COVID-19 does not have an age predilection, it can involve all age groups, and many studies have shown presentation in children. The symptoms of COVID-19 in children are very much similar to adults and appears to be milder in children than in adults, although severe cases have been reported. Fever and cough are the most common reported symptoms in children. In young infants, fever without an obvious source and minimal respiratory symptoms have also been seen. Less common symptoms included fatigue, rhinorrhea/nasal congestion, diarrhea, and vomiting.
One of the rare presentations of COVID-19 in children is pediatric multisystem inflammatory syndrome that has been reported in United States. It is also been called as multisystem inflammatory syndrome in children (MIS-C). Clinical features included persistent fever, hypotension, gastrointestinal symptoms, rash, and myocarditis; however, respiratory symptoms may not be more common.30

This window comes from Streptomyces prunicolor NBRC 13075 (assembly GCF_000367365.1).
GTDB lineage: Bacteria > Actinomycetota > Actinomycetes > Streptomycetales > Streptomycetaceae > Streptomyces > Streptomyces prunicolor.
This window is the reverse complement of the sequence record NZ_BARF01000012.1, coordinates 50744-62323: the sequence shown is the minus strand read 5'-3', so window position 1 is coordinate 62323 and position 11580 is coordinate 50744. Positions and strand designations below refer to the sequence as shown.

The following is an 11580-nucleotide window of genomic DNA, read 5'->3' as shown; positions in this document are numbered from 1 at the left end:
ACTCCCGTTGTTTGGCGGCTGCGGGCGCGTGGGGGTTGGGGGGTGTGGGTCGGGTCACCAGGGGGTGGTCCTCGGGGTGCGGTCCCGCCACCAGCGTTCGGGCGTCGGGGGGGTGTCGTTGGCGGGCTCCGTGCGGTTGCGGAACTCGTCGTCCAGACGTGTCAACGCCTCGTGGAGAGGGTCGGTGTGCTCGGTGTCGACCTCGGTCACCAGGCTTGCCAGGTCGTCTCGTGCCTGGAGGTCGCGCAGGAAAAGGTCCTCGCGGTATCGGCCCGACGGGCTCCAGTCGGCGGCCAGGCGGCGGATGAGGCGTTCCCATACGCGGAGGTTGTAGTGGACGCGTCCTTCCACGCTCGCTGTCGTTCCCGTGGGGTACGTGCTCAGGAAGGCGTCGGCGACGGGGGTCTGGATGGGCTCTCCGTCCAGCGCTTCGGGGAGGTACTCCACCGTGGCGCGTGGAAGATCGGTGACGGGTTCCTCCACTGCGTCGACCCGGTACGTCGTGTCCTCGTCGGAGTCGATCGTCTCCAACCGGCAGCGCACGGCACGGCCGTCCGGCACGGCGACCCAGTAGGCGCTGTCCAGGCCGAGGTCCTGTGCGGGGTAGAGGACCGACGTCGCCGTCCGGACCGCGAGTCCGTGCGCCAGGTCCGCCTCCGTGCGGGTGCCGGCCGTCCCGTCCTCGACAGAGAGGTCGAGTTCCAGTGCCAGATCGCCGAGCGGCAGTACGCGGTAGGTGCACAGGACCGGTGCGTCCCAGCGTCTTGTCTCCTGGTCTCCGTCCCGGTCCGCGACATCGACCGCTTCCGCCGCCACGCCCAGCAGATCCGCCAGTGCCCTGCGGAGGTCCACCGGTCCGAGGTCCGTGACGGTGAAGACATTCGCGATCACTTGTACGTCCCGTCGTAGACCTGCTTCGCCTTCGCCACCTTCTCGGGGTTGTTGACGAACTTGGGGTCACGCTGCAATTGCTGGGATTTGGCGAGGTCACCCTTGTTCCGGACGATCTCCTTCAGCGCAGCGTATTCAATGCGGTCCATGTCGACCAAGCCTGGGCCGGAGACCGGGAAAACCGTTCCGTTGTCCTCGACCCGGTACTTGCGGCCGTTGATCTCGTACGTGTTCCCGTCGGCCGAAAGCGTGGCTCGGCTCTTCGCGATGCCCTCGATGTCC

Case definition includes:
- Age <21 years.
- Documented fever %3E;100°F for >24 hours.
- Elevated C reactive protein (CRP), erythrocyte sedimentation rate (ESR), D-dimer, lactate dehydrogenase (LDH).
- Involvement of >3 organ systems.
Pandemic COVID-19 in young individuals may be asymptomatic or mild and may remain undiagnosed, whereas in old age it presents as a severe illness with atypical presentations also. In pregnant females, there is no vertical transmission proven so far; however, droplet transmission during feeding is possible and fever during the first trimester can produce neural tube defects; hence, a high index of suspicion and laboratory confirmation of COVID has to be initiated.